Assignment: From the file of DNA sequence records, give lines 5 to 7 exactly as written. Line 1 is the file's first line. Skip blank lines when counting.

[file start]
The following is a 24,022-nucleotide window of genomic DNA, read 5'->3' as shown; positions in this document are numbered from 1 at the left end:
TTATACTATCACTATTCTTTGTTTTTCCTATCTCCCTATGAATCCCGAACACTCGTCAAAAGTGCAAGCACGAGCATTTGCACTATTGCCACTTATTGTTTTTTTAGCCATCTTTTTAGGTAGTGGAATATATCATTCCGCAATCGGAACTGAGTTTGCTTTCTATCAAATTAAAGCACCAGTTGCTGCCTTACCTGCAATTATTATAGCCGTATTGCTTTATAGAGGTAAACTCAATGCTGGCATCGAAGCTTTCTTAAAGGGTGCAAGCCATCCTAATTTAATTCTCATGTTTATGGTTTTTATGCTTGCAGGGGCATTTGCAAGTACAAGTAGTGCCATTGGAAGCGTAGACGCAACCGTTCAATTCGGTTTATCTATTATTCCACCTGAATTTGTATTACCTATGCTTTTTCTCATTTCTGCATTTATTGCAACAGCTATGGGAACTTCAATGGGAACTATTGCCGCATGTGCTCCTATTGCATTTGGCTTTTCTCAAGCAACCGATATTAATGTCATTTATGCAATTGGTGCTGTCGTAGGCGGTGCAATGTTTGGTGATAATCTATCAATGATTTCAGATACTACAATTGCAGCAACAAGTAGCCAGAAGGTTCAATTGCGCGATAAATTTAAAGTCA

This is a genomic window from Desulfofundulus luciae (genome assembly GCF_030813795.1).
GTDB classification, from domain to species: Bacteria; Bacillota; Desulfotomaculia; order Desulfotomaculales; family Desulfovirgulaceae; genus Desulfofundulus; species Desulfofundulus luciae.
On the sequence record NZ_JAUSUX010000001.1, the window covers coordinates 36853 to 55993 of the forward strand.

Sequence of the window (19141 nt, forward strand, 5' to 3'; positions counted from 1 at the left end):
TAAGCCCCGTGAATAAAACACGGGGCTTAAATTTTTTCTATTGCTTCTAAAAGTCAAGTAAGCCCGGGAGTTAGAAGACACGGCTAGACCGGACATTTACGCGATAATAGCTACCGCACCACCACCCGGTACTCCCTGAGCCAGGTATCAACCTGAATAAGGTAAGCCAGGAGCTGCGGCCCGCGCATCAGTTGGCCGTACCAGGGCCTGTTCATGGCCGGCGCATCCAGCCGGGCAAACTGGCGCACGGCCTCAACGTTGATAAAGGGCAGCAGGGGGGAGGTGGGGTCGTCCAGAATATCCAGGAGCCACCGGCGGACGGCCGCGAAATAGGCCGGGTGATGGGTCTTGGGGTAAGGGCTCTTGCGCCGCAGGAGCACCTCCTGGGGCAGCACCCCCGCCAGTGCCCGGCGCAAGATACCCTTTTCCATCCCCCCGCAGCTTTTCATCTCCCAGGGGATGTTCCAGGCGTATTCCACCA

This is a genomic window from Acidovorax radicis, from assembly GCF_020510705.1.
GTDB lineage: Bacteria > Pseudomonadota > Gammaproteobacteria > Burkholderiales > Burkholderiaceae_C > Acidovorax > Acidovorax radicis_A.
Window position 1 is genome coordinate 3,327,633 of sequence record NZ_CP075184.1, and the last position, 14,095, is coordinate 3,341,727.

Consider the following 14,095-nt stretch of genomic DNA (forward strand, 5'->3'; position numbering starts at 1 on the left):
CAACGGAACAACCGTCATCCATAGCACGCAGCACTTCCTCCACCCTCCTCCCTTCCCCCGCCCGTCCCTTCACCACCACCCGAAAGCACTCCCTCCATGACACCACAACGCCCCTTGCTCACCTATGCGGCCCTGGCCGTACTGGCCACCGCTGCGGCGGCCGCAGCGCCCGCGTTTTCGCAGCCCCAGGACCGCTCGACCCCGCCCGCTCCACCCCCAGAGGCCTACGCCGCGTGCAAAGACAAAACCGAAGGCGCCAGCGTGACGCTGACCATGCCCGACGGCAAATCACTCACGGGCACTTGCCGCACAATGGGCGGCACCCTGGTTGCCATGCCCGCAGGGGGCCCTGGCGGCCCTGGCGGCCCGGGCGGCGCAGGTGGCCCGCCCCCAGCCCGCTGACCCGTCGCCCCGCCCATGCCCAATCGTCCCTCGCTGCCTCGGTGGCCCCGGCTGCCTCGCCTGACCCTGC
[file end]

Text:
On the sequence record NZ_JAUSUX010000001.1, the window covers coordinates 36853 to 55993 of the forward strand.

Sequence of the window (19141 nt, forward strand, 5' to 3'; positions counted from 1 at the left end):
TAAGCCCCGTGAATAAAACACGGGGCTTAAATTTTTTCTATTGCTTCTAAAAGTCAAGTAAGCCCGGGAGTTAGAAGACACGGCTAGACCGGACATTTACGCGATAATAGCTACCGCACCACCACCCGGTACTCCCTGAGCCAGGTATCAACCTGAATAAGGTAAGCCAGGAGCTGCGGCCCGCGCATCAGTTGGCCGTACCAGGGCCTGTTCATGGCCGGCGCATCCAGCCGGGCAAACTGGCGCACGGCCTCAACGTTGATAAAGGGCAGCAGGGGGGAGGTGGGGTCGTCCAGAATATCCAGGAGCCACCGGCGGACGGCCGCGAAATAGGCCGGGTGATGGGTCTTGGGGTAAGGGCTCTTGCGCCGCAGGAGCACCTCCTGGGGCAGCACCCCCGCCAGTGCCCGGCGCAAGATACCCTTTTCCATCCCCCCGCAGCTTTTCATCTCCCAGGGGATGTTCCAGGCGTATTCCACCA